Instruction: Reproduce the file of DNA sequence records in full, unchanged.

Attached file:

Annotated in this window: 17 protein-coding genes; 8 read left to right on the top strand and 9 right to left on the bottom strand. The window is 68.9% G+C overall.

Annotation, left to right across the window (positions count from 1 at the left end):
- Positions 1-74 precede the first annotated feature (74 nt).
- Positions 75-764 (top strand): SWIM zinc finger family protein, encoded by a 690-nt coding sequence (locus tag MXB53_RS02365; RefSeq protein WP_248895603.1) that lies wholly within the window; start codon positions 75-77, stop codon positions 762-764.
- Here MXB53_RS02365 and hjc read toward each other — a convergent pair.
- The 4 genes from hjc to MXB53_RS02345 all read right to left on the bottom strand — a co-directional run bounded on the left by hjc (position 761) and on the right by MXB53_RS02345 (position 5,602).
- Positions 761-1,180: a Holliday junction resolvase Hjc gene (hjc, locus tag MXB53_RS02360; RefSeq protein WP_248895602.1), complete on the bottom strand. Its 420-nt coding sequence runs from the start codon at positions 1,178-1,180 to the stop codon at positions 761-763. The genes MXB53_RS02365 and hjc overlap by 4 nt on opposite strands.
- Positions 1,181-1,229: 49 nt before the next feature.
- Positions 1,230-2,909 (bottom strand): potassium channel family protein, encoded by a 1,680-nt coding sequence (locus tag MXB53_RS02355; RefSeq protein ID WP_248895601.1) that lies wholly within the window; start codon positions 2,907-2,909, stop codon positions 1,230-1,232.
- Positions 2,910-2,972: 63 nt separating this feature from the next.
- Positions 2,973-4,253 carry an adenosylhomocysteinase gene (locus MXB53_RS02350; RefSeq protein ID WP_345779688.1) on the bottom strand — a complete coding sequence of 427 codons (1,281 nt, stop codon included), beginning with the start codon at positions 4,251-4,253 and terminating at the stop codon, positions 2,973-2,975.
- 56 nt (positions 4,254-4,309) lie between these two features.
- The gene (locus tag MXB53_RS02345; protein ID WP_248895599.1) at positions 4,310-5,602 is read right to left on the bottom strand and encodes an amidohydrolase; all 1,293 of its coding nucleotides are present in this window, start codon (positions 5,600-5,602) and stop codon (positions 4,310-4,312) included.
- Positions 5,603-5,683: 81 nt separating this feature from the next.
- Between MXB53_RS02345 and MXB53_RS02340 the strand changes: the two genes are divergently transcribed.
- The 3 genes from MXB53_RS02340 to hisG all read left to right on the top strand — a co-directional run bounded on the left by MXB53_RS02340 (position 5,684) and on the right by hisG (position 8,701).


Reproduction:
Annotated in this window: 17 protein-coding genes; 8 read left to right on the top strand and 9 right to left on the bottom strand. The window is 68.9% G+C overall.

Annotation, left to right across the window (positions count from 1 at the left end):
- Positions 1-74 precede the first annotated feature (74 nt).
- Positions 75-764 (top strand): SWIM zinc finger family protein, encoded by a 690-nt coding sequence (locus tag MXB53_RS02365; RefSeq protein WP_248895603.1) that lies wholly within the window; start codon positions 75-77, stop codon positions 762-764.
- Here MXB53_RS02365 and hjc read toward each other — a convergent pair.
- The 4 genes from hjc to MXB53_RS02345 all read right to left on the bottom strand — a co-directional run bounded on the left by hjc (position 761) and on the right by MXB53_RS02345 (position 5,602).
- Positions 761-1,180: a Holliday junction resolvase Hjc gene (hjc, locus tag MXB53_RS02360; RefSeq protein WP_248895602.1), complete on the bottom strand. Its 420-nt coding sequence runs from the start codon at positions 1,178-1,180 to the stop codon at positions 761-763. The genes MXB53_RS02365 and hjc overlap by 4 nt on opposite strands.
- Positions 1,181-1,229: 49 nt before the next feature.
- Positions 1,230-2,909 (bottom strand): potassium channel family protein, encoded by a 1,680-nt coding sequence (locus tag MXB53_RS02355; RefSeq protein ID WP_248895601.1) that lies wholly within the window; start codon positions 2,907-2,909, stop codon positions 1,230-1,232.
- Positions 2,910-2,972: 63 nt separating this feature from the next.
- Positions 2,973-4,253 carry an adenosylhomocysteinase gene (locus MXB53_RS02350; RefSeq protein ID WP_345779688.1) on the bottom strand — a complete coding sequence of 427 codons (1,281 nt, stop codon included), beginning with the start codon at positions 4,251-4,253 and terminating at the stop codon, positions 2,973-2,975.
- 56 nt (positions 4,254-4,309) lie between these two features.
- The gene (locus tag MXB53_RS02345; protein ID WP_248895599.1) at positions 4,310-5,602 is read right to left on the bottom strand and encodes an amidohydrolase; all 1,293 of its coding nucleotides are present in this window, start codon (positions 5,600-5,602) and stop codon (positions 4,310-4,312) included.
- Positions 5,603-5,683: 81 nt separating this feature from the next.
- Between MXB53_RS02345 and MXB53_RS02340 the strand changes: the two genes are divergently transcribed.
- The 3 genes from MXB53_RS02340 to hisG all read left to right on the top strand — a co-directional run bounded on the left by MXB53_RS02340 (position 5,684) and on the right by hisG (position 8,701).